Markets & Finance

Mid-Caps: The Undiscovered Country


They're growing faster than large-caps and are more attractively valued than small-caps

From Standard & Poor's Equity ResearchInvestors debate the relative merits of large-cap vs. small-cap stocks with the relish that baseball fans compare Joe DiMaggio and Ted Williams, oenophiles various vintages of Bordeaux, and classical music lovers the best recordings of Beethoven's piano sonatas. This year is no exception, especially following the heady gains of the S&P 500 and S&P SmallCap 600 over the past one- and three-year periods.

For each asset class there are many arguments pro and con. But S&P Equity Strategy recommends that market participants take a good look at the mid-caps - those companies with market capitalizations of $1 billion to $4.5 billion. In addition to very competitive long-term returns, the S&P MidCap 400 index was up 0.8% this year through January 18 vs. a 0.6% gain for the S&P 500 and a 0.9% decline for the S&P SmallCap 600.

We think mid-caps represent the "sweet spot" of the U.S. equity market. Earnings growth is faster than among the large-caps, while volatility is lower, and valuations are more attractive than those of small-caps. In addition, while most institutional and retail investors already have sizable allocations in the large- and small-cap asset classes, mid-caps remain largely undiscovered, paving the way for strong money flows as this asset class draws greater investor interest.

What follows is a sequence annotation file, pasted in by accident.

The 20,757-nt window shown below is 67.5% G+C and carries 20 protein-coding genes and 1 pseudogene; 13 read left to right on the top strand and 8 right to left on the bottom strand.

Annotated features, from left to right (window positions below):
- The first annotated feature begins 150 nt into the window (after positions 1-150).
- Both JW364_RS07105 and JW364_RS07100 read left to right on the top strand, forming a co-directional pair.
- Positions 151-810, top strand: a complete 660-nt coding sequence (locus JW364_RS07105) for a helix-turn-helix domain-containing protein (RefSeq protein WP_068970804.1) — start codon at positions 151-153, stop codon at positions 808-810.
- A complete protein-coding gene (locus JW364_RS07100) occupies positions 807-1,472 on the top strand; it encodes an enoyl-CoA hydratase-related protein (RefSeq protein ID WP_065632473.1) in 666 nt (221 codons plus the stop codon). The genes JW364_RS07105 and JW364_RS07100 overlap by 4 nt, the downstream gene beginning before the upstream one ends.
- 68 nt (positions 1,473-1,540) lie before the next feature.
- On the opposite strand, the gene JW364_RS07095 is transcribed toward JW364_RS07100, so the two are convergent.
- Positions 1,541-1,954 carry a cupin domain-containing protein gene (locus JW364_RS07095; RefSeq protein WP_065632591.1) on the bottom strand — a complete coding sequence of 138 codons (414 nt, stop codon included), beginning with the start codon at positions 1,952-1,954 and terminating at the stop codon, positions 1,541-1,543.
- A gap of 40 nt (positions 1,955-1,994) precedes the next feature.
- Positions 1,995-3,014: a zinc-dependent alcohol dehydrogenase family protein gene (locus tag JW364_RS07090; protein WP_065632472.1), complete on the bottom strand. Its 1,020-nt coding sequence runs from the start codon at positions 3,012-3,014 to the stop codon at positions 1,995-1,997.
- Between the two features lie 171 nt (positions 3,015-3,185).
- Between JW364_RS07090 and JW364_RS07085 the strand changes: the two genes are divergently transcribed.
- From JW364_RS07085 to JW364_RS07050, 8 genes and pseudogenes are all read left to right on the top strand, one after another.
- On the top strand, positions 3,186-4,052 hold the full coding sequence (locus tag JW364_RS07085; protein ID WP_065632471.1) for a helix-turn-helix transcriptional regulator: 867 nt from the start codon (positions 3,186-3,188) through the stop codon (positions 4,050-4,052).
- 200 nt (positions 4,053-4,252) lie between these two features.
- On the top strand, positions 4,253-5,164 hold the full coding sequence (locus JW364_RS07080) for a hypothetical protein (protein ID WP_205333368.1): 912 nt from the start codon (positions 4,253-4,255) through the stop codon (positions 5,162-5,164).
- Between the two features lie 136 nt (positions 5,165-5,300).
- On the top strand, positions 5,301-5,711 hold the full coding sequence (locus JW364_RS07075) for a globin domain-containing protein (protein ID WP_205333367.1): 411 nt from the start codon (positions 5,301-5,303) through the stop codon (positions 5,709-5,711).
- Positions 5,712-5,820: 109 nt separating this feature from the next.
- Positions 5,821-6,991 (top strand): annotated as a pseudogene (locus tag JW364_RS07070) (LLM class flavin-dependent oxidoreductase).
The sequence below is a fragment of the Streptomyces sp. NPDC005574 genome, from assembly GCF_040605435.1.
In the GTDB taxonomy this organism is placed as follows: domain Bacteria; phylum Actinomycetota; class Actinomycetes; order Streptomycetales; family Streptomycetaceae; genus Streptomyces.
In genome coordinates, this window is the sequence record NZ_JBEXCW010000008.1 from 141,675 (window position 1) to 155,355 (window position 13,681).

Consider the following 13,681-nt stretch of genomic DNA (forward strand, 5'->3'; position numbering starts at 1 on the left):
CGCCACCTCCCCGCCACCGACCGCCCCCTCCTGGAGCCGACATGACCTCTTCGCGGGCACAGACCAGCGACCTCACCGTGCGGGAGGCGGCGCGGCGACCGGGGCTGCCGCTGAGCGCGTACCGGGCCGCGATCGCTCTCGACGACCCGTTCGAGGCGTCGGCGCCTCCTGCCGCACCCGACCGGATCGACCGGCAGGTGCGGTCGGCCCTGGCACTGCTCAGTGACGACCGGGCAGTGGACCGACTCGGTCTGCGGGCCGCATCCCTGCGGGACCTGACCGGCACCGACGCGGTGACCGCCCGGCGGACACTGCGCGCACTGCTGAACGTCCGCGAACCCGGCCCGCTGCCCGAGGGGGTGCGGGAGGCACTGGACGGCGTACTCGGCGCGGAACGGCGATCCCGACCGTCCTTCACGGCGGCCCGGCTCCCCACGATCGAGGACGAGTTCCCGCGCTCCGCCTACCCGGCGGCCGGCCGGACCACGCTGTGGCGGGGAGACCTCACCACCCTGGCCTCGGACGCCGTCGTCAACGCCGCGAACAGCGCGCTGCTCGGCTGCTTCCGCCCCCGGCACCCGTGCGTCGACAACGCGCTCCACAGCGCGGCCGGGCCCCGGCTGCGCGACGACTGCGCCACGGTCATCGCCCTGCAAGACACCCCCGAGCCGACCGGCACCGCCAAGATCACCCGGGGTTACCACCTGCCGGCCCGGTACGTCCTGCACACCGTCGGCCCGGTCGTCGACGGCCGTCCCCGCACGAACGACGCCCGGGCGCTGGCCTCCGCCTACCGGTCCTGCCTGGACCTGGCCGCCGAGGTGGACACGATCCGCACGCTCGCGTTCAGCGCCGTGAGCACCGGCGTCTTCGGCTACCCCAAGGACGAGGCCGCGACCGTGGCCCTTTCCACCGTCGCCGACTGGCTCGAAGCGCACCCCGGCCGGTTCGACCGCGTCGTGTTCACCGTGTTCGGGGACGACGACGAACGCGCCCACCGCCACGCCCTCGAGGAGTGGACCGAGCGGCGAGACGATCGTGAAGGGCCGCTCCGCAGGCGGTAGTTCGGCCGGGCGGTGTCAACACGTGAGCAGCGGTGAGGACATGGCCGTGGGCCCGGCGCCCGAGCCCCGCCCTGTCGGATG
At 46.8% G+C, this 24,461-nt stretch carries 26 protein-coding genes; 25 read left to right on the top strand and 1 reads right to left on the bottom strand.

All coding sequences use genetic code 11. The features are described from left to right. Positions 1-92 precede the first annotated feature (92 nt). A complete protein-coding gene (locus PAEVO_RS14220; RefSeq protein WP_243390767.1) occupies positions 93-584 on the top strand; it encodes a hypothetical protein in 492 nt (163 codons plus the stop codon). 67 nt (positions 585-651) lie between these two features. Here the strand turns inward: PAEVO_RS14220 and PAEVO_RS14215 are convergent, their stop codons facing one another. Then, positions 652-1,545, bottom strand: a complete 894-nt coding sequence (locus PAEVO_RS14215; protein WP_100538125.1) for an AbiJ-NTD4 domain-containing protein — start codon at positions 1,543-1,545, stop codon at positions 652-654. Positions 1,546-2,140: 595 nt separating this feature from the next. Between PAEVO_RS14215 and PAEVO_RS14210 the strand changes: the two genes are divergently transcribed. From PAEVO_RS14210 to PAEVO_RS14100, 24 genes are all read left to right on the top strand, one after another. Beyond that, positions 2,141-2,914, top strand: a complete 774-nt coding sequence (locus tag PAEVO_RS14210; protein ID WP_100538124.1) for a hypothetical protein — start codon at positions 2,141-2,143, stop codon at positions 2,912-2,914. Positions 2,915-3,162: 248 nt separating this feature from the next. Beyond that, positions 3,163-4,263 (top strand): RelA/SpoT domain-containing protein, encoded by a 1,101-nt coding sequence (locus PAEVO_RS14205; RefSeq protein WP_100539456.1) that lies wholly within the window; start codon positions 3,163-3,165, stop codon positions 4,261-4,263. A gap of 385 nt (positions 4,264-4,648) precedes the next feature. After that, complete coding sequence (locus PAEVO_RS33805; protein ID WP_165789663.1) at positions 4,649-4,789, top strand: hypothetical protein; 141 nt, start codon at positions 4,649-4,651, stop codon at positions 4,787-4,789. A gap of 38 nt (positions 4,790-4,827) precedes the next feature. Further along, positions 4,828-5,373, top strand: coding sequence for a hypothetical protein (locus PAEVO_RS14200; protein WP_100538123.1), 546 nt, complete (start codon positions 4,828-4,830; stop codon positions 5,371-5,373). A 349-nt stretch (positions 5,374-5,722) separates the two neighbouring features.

The macroeconomic environment also favors mid-caps. Amid a slowing economy and concern about decelerating earnings, investors are likely to gravitate toward asset classes with the highest potential profit growth. We expect earnings for large- and small-cap firms to slow in 2007 - to 10% from 15% in 2006 for large-caps and to 10% from 14% for small-caps. But we see the S&P MidCap 400 posting 16% profit growth this year vs. 15% in 2006.

Mid-cap valuations look good too. S&P Equity Strategy's favorite metric is the p-e-to-growth ratio, obtained by dividing the p-e by the projected earnings growth rate. A lower ratio reflects better relative value. While the S&P 500 index trades at a p-e-to-growth ratio of 1.5 times 2007 estimates and the S&P SmallCap 600 index trades at 1.7, the S&P 400's p-e-to-growth ratio is only 1.

In conclusion, we believe equity investors can benefit from a domestic mid-cap allocation. Mid-cap stocks represent 4% of the 40% domestic equity weighting in our current global asset allocation, equating to 10% of the overall U.S. equity allocation. But growth-oriented investors who seek long-term capital appreciation, and have time horizons of three years or more, should consider increasing their exposure to as much as 20%.

Young is an equity strategist for Standard Poor's.

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